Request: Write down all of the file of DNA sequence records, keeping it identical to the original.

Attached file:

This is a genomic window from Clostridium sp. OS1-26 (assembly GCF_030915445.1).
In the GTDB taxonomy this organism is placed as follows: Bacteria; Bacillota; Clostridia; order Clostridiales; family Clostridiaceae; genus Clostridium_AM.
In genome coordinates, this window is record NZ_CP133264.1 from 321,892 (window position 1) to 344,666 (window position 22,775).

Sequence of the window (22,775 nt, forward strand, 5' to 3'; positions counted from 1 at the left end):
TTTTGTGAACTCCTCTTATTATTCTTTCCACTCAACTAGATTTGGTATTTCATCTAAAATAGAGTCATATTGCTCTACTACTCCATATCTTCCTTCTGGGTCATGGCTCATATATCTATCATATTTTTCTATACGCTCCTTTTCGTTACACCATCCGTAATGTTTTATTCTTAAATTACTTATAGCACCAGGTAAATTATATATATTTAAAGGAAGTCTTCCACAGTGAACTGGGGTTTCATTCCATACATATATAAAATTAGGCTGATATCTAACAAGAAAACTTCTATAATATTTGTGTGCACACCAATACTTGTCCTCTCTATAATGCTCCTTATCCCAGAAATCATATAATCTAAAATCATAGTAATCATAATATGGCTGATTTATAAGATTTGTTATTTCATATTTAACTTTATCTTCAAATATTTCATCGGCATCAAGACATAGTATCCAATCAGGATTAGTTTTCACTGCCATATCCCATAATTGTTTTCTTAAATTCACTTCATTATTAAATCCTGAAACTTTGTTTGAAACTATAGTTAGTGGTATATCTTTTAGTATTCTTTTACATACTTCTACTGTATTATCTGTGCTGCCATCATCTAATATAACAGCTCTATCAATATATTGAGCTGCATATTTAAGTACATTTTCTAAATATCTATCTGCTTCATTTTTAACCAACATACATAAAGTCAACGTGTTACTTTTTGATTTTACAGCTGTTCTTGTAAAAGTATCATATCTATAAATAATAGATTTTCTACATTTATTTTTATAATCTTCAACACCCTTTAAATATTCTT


This is a genomic window from Clostridium sp. OS1-26 (assembly GCF_030915445.1).
In the GTDB taxonomy this organism is placed as follows: Bacteria; Bacillota; Clostridia; order Clostridiales; family Clostridiaceae; genus Clostridium_AM.
In genome coordinates, this window is record NZ_CP133264.1 from 321,892 (window position 1) to 344,666 (window position 22,775).

Sequence of the window (22,775 nt, forward strand, 5' to 3'; positions counted from 1 at the left end):
TTTTGTGAACTCCTCTTATTATTCTTTCCACTCAACTAGATTTGGTATTTCATCTAAAATAGAGTCATATTGCTCTACTACTCCATATCTTCCTTCTGGGTCATGGCTCATATATCTATCATATTTTTCTATACGCTCCTTTTCGTTACACCATCCGTAATGTTTTATTCTTAAATTACTTATAGCACCAGGTAAATTATATATATTTAAAGGAAGTCTTCCACAGTGAACTGGGGTTTCATTCCATACATATATAAAATTAGGCTGATATCTAACAAGAAAACTTCTATAATATTTGTGTGCACACCAATACTTGTCCTCTCTATAATGCTCCTTATCCCAGAAATCATATAATCTAAAATCATAGTAATCATAATATGGCTGATTTATAAGATTTGTTATTTCATATTTAACTTTATCTTCAAATATTTCATCGGCATCAAGACATAGTATCCAATCAGGATTAGTTTTCACTGCCATATCCCATAATTGTTTTCTTAAATTCACTTCATTATTAAATCCTGAAACTTTGTTTGAAACTATAGTTAGTGGTATATCTTTTAGTATTCTTTTACATACTTCTACTGTATTATCTGTGCTGCCATCATCTAATATAACAGCTCTATCAATATATTGAGCTGCATATTTAAGTACATTTTCTAAATATCTATCTGCTTCATTTTTAACCAACATACATAAAGTCAACGTGTTACTTTTTGATTTTACAGCTGTTCTTGTAAAAGTATCATATCTATAAATAATAGATTTTCTACATTTATTTTTATAATCTTCAACACCCTTTAAATATTCTT